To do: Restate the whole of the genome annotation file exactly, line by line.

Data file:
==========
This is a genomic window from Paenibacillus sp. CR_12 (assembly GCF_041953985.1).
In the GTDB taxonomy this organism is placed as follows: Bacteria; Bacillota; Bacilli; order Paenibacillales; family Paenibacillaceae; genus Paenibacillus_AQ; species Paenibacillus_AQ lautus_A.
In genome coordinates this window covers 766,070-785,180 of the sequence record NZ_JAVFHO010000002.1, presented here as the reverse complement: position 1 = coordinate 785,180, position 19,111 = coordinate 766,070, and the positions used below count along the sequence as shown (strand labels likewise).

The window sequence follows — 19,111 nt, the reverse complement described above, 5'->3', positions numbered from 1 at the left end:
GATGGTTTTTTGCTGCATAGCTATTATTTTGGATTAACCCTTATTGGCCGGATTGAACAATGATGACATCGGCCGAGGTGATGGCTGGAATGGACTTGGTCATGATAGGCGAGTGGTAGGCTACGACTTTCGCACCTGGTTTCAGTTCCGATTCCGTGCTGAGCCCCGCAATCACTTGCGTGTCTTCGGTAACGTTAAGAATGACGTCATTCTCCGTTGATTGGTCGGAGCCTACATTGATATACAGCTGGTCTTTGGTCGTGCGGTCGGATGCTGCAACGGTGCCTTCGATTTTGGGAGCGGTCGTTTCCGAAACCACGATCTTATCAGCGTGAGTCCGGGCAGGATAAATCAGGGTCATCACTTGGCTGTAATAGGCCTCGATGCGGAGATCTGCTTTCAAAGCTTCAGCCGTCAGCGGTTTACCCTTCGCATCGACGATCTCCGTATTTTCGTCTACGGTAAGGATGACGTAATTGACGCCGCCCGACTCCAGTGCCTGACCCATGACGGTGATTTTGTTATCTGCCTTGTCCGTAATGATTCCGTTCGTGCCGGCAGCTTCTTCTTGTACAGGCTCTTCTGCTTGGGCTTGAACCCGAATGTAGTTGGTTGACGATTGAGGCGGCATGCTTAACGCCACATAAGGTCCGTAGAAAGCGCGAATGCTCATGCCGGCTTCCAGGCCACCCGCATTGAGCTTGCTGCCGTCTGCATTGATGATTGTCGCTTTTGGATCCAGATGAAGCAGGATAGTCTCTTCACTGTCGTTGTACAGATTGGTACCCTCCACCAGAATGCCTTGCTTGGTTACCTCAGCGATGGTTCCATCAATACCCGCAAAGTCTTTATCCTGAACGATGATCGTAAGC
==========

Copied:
This is a genomic window from Paenibacillus sp. CR_12 (assembly GCF_041953985.1).
In the GTDB taxonomy this organism is placed as follows: Bacteria; Bacillota; Bacilli; order Paenibacillales; family Paenibacillaceae; genus Paenibacillus_AQ; species Paenibacillus_AQ lautus_A.
In genome coordinates this window covers 766,070-785,180 of the sequence record NZ_JAVFHO010000002.1, presented here as the reverse complement: position 1 = coordinate 785,180, position 19,111 = coordinate 766,070, and the positions used below count along the sequence as shown (strand labels likewise).

The window sequence follows — 19,111 nt, the reverse complement described above, 5'->3', positions numbered from 1 at the left end:
GATGGTTTTTTGCTGCATAGCTATTATTTTGGATTAACCCTTATTGGCCGGATTGAACAATGATGACATCGGCCGAGGTGATGGCTGGAATGGACTTGGTCATGATAGGCGAGTGGTAGGCTACGACTTTCGCACCTGGTTTCAGTTCCGATTCCGTGCTGAGCCCCGCAATCACTTGCGTGTCTTCGGTAACGTTAAGAATGACGTCATTCTCCGTTGATTGGTCGGAGCCTACATTGATATACAGCTGGTCTTTGGTCGTGCGGTCGGATGCTGCAACGGTGCCTTCGATTTTGGGAGCGGTCGTTTCCGAAACCACGATCTTATCAGCGTGAGTCCGGGCAGGATAAATCAGGGTCATCACTTGGCTGTAATAGGCCTCGATGCGGAGATCTGCTTTCAAAGCTTCAGCCGTCAGCGGTTTACCCTTCGCATCGACGATCTCCGTATTTTCGTCTACGGTAAGGATGACGTAATTGACGCCGCCCGACTCCAGTGCCTGACCCATGACGGTGATTTTGTTATCTGCCTTGTCCGTAATGATTCCGTTCGTGCCGGCAGCTTCTTCTTGTACAGGCTCTTCTGCTTGGGCTTGAACCCGAATGTAGTTGGTTGACGATTGAGGCGGCATGCTTAACGCCACATAAGGTCCGTAGAAAGCGCGAATGCTCATGCCGGCTTCCAGGCCACCCGCATTGAGCTTGCTGCCGTCTGCATTGATGATTGTCGCTTTTGGATCCAGATGAAGCAGGATAGTCTCTTCACTGTCGTTGTACAGATTGGTACCCTCCACCAGAATGCCTTGCTTGGTTACCTCAGCGATGGTTCCATCAATACCCGCAAAGTCTTTATCCTGAACGATGATCGTAAGC